Hero: Fernanda the Tortoise, Whose Species Everyone Thought Was Extinct

At 100 years old, the Galapagos resident went from assumed-to-be-dead to the world’s most eligible tortoise.

Mother Jones illustration; Magdalena Kula Manchee/Unsplash

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There is, quite possibly, no organism as friendless as Fernanda the giant tortoise. Back in 2019, scientists spotted her on Fernandina Island, a volcanic, desolate landmass in the Galapagos. At the time, they suspected she might be a member of Chelonoidis phantasticus, a species of giant tortoise native to the island that had long been thought extinct. In fact, the last time anyone had seen a Fernandina giant tortoise was 1906. When that individual died, scientists assumed, the species died with it. 

To verify her lineage, a team at Yale analyzed a sample of her blood. In May, they finally shared the exciting news: Fernanda was, in fact, closely related to the tortoise seen in 1906, making her a card-carrying member of the Chelonoidis phantasticus species. And, at about 100 years old—middle-aged in tortoise years—Fernanda could, in theory, produce offspring. All she needed was a mate.

Suddenly, Fernanda went from assumed-to-be-dead to the world’s most eligible tortoise. With the fate of this rare species hinging on Fernanda’s ability to procreate, conservationists have launched an “urgent expedition” to find her a male companion. “Rediscovering this lost species may have occurred just in the nick of time to save it,” said James Gibbs, a tortoise expert at the State University of New York, in a press release. “We now urgently need to complete the search of the island to find other tortoises.”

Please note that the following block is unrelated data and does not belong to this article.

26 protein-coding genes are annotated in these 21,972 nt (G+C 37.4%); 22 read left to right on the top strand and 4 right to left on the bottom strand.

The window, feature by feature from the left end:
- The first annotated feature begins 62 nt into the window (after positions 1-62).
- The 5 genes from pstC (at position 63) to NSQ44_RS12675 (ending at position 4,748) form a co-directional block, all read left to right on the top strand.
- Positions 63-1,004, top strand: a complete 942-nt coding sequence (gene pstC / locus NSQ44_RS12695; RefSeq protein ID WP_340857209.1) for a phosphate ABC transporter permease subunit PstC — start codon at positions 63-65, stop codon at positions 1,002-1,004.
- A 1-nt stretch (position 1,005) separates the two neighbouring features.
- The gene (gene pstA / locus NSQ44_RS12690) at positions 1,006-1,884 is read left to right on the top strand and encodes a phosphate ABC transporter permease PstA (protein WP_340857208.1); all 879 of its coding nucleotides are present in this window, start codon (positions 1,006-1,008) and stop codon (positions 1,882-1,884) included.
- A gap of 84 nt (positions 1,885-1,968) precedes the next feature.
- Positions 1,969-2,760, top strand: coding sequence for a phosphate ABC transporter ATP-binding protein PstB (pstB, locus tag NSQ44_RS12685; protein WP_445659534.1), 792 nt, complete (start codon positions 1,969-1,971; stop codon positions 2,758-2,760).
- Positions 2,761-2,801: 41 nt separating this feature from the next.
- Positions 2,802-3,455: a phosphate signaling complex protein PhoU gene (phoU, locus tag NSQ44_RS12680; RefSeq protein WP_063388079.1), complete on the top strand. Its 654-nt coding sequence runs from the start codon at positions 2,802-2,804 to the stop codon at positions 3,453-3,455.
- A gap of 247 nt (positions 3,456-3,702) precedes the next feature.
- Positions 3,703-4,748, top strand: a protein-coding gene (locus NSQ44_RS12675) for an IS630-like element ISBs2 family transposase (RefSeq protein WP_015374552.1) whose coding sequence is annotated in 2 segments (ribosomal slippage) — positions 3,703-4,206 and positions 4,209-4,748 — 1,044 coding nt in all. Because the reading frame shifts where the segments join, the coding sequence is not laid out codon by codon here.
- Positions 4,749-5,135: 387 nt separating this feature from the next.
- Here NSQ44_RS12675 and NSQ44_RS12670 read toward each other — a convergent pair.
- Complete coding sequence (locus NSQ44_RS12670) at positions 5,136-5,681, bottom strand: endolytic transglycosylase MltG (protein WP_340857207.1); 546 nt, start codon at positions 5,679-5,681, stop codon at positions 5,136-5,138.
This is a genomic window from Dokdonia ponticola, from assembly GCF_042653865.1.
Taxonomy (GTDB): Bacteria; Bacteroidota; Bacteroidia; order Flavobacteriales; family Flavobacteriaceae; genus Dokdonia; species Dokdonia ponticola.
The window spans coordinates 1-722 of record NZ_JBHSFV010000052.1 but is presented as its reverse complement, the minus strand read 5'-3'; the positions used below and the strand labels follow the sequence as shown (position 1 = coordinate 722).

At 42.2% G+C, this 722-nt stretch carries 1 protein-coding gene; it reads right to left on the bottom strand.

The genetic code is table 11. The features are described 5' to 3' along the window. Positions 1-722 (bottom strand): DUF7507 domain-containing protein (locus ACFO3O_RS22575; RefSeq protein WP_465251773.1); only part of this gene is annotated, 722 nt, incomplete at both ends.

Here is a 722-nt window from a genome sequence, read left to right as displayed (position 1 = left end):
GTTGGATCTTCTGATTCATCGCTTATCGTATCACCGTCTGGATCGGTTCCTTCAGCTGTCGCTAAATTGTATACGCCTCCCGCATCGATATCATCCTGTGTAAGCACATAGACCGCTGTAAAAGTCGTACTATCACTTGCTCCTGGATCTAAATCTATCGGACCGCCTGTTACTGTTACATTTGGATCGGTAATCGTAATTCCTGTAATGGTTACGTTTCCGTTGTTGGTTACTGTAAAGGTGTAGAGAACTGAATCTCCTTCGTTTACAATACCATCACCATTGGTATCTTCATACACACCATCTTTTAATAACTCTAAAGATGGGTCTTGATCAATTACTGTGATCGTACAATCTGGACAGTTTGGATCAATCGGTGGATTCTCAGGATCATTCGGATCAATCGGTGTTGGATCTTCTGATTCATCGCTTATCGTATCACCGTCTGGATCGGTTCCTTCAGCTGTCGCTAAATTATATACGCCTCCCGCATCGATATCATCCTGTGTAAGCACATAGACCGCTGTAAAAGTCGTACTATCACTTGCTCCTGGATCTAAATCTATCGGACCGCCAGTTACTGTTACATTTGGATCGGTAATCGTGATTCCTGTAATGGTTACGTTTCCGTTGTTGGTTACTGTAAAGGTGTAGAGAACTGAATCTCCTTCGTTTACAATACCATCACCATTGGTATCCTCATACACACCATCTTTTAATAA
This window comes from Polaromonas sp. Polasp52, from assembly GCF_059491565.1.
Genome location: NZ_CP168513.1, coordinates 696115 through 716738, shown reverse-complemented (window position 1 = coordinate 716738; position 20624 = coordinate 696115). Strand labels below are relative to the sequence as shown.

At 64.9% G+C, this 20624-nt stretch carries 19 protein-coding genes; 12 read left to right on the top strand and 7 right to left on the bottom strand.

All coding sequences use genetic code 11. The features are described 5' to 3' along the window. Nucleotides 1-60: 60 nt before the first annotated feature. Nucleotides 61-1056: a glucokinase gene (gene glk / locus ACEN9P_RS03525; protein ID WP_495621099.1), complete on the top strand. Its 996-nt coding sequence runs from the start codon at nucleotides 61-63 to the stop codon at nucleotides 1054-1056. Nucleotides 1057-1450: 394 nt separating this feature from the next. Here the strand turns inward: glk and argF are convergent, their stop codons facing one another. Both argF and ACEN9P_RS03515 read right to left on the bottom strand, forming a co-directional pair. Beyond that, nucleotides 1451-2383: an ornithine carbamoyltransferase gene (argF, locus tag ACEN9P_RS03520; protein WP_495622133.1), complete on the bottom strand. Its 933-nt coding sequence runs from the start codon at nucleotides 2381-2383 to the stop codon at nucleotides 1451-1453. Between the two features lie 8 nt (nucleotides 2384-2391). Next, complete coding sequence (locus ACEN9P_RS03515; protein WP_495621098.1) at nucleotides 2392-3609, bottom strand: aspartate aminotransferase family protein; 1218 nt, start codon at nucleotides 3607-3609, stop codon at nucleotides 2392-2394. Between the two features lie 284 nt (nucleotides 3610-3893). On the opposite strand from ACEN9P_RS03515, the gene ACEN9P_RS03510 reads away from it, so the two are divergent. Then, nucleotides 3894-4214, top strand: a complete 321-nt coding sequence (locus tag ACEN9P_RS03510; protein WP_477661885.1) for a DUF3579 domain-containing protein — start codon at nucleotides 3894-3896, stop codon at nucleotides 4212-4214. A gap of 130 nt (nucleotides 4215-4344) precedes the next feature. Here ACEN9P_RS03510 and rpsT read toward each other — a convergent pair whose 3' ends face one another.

Tortoise mating efforts have had mixed success. One giant tortoise named Diego, a member of a different species from the Galapagos’ Española Island, was brought from the San Diego Zoo to a breeding facility in the Galapagos in 1976. Shortly after, it became clear he was blessed with a remarkable sex drive: Over four decades, the facility expanded its population of tortoises from 15 individuals to about 2,000. According to genetic tests, Diego fathered about 40 percent of the group. He retired, a legend, in 2019.

But then, there was Lonesome George. Like Fernanda, Lonesome George’s species, Chelonoidis abingdoni, also known as the Pinta tortoise, was thought to be extinct. When he was discovered in 1971, researchers looked far and wide for a female Pinta tortoise, to no avail. And although Lonesome George shared a corral with female tortoises of similar species, he produced no offspring, and died in 2012.

With Fernanda, conservationists are hoping to avoid another Lonesome George situation. And they have reason to be optimistic: The team that discovered Fernanda also found footprints and poop belonging to at least two other tortoises on Fernandina Island. The search for more tortoises on the island is ongoing, Gibbs told me in an email, with an expedition “to explore the remaining unsearched areas” planned in early 2022.

Whether or not Fernanda ever made contact with those tortoises is unclear. It’s possible she had been wandering her 245-square-mile island with no real companions to speak of (as far as we know), for more than a century. And now she has been tasked with saving her species. If that doesn’t scream hero, I don’t know what does.

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